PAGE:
Helpful Content System: Google wants useful and quality content
To make original and useful content, written first and foremost to meet people’s needs, appear in SERPs. In a nutshell, this is the task of Helpful Content System, a major new update to Google Search’s ranking algorithm first launched in August 2022 and then subjected to various improvements, always with the goal of presenting search engine users with only useful pages, precisely, demoting and removing visibility from overtly unhelpful content.
What is the Google Helpful Content System
Helpful Content is one of Google’s ranking systems and aims to better reward content where visitors feel they have had a satisfactory experience, consequently making content that does not meet the visitor’s expectations perform less well.
Translated into Italian as Useful Content System, with this piece of the algorithm Google has from the beginning aimed to reduce the presence in SERPs of content written for the sole purpose of ranking in search engines and that does not help or inform people.
More specifically, in presenting the news back in August 2022, Danny Sullivan wrote that the goal is “to counter content that appears to have been created primarily for good search engine rankings rather than to help or inform people,” and “to ensure that unoriginal, low-quality content does not rank high in Search.” In addition, the Public Liaison for Search adds that Google’s initial internal tests “found that it will particularly improve results related to online education, as well as arts and entertainment content, shopping, and technology” (not because the tests focused on these areas, but because these topics may have larger amounts of target content for the update).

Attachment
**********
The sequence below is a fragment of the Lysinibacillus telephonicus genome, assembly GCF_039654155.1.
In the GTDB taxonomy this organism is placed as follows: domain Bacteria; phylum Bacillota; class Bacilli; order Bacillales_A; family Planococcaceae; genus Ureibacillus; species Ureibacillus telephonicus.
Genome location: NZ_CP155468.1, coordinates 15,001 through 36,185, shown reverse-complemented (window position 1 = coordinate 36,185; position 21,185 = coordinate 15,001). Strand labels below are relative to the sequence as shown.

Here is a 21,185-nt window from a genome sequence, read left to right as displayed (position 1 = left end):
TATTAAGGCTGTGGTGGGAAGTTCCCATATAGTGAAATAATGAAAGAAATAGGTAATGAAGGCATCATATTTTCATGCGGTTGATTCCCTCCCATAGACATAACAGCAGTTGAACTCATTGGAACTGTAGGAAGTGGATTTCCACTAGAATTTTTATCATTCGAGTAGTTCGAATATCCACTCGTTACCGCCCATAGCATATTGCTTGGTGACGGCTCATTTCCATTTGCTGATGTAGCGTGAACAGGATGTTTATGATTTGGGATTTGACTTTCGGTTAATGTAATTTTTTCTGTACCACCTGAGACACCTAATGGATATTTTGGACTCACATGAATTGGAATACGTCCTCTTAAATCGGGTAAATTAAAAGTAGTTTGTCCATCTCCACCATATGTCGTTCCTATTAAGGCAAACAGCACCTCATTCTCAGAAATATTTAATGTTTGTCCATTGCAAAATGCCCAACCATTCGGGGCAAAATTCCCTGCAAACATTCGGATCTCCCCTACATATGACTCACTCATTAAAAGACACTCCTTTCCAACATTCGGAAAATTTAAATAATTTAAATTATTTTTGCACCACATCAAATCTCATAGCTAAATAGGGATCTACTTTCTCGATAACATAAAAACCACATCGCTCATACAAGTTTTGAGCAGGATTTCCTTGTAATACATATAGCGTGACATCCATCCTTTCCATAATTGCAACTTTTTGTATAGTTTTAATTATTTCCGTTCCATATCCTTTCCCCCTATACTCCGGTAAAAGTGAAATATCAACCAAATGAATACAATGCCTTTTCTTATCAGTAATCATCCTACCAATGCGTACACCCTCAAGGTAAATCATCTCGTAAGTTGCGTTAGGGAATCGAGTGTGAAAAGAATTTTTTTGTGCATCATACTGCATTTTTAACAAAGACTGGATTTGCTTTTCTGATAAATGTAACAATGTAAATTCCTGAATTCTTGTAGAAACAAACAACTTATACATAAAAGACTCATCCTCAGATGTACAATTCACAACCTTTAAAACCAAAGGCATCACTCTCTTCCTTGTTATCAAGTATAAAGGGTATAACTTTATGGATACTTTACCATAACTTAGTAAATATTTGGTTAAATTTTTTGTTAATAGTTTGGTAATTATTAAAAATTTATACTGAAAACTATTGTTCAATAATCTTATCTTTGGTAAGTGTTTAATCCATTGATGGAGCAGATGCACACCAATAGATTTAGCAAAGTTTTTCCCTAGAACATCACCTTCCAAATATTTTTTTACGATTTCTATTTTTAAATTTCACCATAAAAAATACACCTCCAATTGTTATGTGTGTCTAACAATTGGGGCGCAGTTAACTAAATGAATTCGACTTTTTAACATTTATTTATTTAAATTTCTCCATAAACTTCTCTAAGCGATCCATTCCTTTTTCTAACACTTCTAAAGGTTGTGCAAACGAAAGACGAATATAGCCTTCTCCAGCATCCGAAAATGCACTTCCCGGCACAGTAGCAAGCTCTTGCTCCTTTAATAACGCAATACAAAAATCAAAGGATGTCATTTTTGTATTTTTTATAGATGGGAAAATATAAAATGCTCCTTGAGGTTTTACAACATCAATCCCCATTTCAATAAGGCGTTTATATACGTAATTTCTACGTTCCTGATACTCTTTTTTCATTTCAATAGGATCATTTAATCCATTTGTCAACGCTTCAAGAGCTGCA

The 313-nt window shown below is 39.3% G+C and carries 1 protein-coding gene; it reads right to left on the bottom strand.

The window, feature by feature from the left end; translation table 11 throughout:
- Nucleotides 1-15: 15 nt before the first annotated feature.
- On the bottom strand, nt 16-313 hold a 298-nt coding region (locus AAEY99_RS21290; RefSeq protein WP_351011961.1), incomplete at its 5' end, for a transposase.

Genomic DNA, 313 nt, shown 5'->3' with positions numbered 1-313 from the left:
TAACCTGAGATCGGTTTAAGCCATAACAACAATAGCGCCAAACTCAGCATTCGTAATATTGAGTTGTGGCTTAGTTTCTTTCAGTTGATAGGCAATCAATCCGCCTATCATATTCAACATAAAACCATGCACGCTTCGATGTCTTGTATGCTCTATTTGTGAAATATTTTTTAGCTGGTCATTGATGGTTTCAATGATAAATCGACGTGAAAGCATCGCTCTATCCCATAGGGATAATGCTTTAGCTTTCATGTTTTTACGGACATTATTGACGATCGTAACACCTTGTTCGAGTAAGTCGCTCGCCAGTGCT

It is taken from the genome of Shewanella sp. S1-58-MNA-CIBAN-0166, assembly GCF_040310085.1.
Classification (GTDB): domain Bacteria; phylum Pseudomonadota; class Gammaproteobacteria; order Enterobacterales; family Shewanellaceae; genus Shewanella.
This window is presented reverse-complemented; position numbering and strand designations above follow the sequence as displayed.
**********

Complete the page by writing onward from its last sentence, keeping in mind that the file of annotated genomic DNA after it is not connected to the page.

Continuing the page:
How the algorithmic system for useful content works
From a technical standpoint, the useful content system generates a site-level indicator that Google’s algorithms take into account among the many others used to define rankings on Search and also on Discover.
More specifically, the system automatically identifies content that appears to be poor, has little added value, or is not particularly useful to people, although a variety of onpage and onsite signals are aggregated to definitively determine a page’s ranking, about which of course Google has not provided more specific guidance – these are still the classic 200 ranking factors, presumably.
The rater’s procedure is fully automated, uses a machine learning model, and works globally in all languages: this allows helpful content to continuously learn, improve, and change.